“Excerpted from Volume I, Part I – The Prison Industry – Chapter 2. The History of Our Sewage Disposal System
“In his essay ‘How to Organize the Competition’ (January 7 and 10, 1918), V.I.Lenin proclaimed the common, united purpose of ‘purging the Russian land of all kinds of harmful insects.’ And under the term insects he included not only all class enemies but also ‘workers malingering at their work’ – for example, the typesetters of the Petrograd Party printing shops. (That is what time does. It is difficult for us nowadays to understand how workers who had just become dictators were immediately inclined to malinger at work they were doing for themselves.) And then again: ‘In what block of a big city, in what factory, in what village…are there not…saboteurs who call themselves intellectuals?’ True, the forms of insect-purging which Lenin conceived of in this essay were most varies: in some places they would be placed under arrest, in other places set to cleaning latrines; in some, ‘after having served their time in punishment cells, they would be handed yellow tickets’; in others, parasites would be shot; elsewhere you could take your pick of imprisonment ‘or punishment at forced labor of the hardest kind.’ Even though he perceived and suggested the basic directions punishment should take, Vladimir Ilyich proposed that ‘communes and communities’ should compete to find the best methods of purging.
“It is not possible for us at this time to fully investigate exactly who fell within the broad definition of insects; the population of Russia was too heterogeneous and encompassed small, special groups, entirely superfluous and, today, forgotten. The people in the local zemstvo self-governing bodies in the provinces were, of course, insects. People in the cooperative movement were also insects, as were all owners of their own homes. There were not a few insects among the teachers in the gymnasiums. The church parish councils were made up almost exclusively of insects, and it was insects, of course, who sang in church choirs. All priests were insects – and monks and nuns even more so. And all those Tolstoyans who, when they undertook to serve the Soviet government on, for example, the railroads, refused to sign the required oath to defend the Soviet government with gun in hand thereby showed themselves to be insects too. (We will later see some of them on trial.) The railroads were particularly important, for there were indeed many insects hidden beneath railroad uniforms, and they had to be rooted out and some of them slapped down. And telegraphers, for some reason, were, for the most part, inveterate insects who had no sympathy for the Soviets. Nor could you say a good word about Vikzhel, the All-Russian Executive Committee of the Union of Railroad Workers, nor about the other trade unions, which were often filled with insects hostile to the working class.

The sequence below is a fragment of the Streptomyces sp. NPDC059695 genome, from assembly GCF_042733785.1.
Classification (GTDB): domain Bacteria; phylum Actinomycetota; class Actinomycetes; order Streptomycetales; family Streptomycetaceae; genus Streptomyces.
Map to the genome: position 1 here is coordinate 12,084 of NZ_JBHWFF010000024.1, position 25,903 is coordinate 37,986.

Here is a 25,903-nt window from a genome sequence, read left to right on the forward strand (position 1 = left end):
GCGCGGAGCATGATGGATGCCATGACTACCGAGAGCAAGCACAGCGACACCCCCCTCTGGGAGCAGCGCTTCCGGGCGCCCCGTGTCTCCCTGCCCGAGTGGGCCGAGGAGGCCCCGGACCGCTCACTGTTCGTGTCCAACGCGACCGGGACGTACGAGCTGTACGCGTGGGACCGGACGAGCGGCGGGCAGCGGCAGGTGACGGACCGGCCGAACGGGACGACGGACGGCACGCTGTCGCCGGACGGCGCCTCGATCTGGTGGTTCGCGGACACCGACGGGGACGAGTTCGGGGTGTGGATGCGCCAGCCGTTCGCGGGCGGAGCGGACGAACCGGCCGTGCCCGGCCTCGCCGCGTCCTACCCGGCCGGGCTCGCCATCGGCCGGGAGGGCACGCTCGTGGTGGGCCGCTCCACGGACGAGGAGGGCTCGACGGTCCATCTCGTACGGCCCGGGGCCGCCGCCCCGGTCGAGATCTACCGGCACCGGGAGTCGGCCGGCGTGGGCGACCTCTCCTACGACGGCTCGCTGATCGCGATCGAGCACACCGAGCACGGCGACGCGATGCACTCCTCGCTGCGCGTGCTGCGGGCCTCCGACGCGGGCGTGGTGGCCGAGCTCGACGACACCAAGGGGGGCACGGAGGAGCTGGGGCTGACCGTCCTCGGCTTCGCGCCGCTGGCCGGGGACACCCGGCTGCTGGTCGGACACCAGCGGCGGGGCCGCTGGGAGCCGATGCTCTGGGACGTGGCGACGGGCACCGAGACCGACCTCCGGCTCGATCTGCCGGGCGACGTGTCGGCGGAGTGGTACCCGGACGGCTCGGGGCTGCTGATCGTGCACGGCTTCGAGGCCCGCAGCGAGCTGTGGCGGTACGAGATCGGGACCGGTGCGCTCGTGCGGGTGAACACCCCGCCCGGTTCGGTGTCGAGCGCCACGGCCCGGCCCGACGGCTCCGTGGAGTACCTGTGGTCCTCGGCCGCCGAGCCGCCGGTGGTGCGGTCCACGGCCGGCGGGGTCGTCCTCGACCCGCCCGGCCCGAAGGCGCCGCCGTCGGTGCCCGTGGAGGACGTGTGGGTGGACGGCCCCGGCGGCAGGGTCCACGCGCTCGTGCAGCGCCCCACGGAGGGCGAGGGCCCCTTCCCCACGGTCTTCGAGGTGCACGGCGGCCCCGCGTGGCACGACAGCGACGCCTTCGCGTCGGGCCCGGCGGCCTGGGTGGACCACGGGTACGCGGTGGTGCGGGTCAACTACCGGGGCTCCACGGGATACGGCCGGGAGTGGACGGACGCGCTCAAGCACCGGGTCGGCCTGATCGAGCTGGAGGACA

“Just those groups we have so far enumerated represent an enormous number of people – several years’ worth of purge activity.
“In addition, how many kinds of cursed intellectuals there were – restless students and a variety of eccentrics, truth-seekers, and holy fools, of whom even Peter the Great had tried in vain to purge Russia and who are always a hindrance to a well-ordered, strict regime.
“It would have been impossible to carry out this hygienic purging, especially under wartime conditions, if they had had to follow outdated legal processes and normal judicial procedures. And so an entirely new form was adopted: extrajudicial reprisal, and this thankless job was self-sacrificingly assumed by the Cheka, the Sentinel of the Revolution, which was the only punitive organ in human history that combined in one set of hands investigation, arrest, interrogation, prosecution, trial, and execution of the verdict.”
The Gulag Archipelago 1918-1956 An Experiment In Literary Investigation, by Aleksandr Solzhenitsyn, copyright 1973